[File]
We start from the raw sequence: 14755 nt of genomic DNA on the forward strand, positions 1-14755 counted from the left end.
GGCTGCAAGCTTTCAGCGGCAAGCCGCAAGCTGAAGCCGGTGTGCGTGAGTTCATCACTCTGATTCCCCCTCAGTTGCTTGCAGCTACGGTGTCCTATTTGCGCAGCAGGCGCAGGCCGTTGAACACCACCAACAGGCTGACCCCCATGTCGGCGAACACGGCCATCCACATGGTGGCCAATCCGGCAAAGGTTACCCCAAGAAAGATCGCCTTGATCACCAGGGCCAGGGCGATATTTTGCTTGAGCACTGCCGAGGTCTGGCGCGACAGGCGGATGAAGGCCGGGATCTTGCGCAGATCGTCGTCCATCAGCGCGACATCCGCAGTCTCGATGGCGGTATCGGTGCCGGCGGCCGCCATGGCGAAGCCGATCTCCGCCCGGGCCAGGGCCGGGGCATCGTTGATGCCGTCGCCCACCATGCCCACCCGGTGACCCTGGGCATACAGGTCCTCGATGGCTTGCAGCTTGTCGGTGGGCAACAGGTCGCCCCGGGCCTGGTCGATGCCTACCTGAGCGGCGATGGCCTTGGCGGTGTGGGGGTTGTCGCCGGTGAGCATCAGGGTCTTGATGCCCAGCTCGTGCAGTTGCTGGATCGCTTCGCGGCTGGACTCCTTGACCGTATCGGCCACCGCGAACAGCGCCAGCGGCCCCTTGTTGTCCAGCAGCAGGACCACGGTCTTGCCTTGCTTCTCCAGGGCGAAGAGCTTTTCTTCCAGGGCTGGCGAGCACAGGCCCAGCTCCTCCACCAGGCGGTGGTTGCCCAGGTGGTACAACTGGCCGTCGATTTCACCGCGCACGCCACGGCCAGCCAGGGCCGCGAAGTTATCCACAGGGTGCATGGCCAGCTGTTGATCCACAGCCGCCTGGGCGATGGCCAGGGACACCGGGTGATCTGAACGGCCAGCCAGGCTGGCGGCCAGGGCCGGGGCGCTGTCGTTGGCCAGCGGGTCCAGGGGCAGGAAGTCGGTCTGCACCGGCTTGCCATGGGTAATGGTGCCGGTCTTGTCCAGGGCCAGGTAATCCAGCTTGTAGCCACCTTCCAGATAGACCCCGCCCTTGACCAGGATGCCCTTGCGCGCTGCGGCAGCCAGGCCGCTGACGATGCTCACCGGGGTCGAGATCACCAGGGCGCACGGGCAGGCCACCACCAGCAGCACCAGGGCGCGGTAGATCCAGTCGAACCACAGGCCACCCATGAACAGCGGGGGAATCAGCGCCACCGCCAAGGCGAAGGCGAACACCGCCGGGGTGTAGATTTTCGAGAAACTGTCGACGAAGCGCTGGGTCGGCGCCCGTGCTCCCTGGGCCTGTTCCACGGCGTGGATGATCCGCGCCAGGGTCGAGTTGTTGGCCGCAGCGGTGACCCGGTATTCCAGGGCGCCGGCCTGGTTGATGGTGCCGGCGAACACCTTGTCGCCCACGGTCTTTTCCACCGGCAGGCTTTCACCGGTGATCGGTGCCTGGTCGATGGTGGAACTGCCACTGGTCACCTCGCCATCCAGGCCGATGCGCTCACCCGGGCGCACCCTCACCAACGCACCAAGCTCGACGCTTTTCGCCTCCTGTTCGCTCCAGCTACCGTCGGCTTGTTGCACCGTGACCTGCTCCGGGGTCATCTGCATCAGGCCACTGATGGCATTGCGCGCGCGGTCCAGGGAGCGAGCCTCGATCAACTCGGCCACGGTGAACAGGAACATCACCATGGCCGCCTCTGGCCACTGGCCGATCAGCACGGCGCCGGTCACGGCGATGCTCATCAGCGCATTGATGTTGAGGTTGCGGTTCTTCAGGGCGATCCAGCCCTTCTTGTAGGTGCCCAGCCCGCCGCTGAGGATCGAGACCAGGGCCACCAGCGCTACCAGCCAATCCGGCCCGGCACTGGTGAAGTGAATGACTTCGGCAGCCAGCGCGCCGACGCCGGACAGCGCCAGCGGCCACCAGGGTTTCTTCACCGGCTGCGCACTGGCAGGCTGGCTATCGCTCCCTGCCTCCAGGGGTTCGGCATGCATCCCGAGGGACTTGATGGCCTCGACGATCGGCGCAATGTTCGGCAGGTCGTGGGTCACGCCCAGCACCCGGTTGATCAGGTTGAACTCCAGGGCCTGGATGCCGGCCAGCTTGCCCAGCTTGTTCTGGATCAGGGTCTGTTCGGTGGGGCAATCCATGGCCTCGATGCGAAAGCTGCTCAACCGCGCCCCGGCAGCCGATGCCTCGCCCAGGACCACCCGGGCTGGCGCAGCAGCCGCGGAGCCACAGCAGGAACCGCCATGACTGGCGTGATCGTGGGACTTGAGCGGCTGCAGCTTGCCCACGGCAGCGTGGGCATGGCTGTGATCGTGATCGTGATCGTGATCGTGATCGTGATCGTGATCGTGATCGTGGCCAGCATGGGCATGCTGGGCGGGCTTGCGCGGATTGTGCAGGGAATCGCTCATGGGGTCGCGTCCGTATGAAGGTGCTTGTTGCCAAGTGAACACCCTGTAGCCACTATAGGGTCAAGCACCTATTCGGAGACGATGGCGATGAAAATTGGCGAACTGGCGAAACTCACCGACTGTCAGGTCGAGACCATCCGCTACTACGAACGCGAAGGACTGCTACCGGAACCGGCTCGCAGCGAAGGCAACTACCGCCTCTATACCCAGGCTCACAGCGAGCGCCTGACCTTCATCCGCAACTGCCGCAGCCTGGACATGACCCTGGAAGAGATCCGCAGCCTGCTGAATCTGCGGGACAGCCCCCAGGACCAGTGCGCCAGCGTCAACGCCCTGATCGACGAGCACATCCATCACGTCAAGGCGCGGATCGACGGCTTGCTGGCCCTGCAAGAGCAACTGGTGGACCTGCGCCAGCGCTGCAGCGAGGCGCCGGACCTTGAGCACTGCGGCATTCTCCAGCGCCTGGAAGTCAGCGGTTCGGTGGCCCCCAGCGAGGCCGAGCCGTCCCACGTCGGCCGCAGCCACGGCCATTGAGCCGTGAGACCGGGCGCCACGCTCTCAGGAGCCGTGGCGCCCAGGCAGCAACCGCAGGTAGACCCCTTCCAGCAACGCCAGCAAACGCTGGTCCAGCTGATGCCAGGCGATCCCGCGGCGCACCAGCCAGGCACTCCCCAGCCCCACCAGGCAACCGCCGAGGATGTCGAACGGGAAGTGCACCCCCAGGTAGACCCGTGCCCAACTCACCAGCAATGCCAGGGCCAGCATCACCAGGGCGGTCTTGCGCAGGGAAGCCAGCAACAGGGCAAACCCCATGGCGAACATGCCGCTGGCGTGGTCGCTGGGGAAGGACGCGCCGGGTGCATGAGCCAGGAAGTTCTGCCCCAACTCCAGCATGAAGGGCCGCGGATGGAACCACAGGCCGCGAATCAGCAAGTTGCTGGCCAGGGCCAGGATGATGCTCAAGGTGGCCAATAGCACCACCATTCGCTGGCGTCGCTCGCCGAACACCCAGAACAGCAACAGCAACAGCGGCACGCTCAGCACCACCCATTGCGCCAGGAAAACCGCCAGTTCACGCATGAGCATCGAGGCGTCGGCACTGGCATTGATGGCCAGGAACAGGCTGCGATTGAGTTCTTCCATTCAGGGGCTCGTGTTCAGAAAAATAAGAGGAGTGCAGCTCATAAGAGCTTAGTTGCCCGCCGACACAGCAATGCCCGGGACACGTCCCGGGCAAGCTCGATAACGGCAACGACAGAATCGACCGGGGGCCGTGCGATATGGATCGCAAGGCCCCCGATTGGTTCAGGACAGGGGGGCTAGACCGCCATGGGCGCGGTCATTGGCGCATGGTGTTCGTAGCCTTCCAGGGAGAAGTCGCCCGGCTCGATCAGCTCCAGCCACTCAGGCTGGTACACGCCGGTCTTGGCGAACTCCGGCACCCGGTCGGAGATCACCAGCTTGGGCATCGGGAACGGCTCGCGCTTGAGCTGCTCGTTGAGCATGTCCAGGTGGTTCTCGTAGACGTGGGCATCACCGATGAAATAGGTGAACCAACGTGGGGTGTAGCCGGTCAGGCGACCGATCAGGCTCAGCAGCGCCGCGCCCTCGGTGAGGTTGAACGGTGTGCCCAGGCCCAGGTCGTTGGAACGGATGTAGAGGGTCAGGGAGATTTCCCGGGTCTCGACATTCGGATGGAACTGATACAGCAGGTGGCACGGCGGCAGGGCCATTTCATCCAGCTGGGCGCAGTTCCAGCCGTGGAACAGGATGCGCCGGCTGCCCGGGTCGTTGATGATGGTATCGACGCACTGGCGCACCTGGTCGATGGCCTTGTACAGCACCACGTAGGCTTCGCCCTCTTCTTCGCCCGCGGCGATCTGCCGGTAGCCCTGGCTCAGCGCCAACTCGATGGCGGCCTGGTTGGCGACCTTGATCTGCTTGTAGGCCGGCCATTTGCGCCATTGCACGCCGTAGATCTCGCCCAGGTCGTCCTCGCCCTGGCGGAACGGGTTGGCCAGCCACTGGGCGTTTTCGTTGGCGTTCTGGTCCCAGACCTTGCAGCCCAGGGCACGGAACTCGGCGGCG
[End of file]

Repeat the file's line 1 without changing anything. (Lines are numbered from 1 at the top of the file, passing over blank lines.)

We start from the raw sequence: 14755 nt of genomic DNA on the forward strand, positions 1-14755 counted from the left end.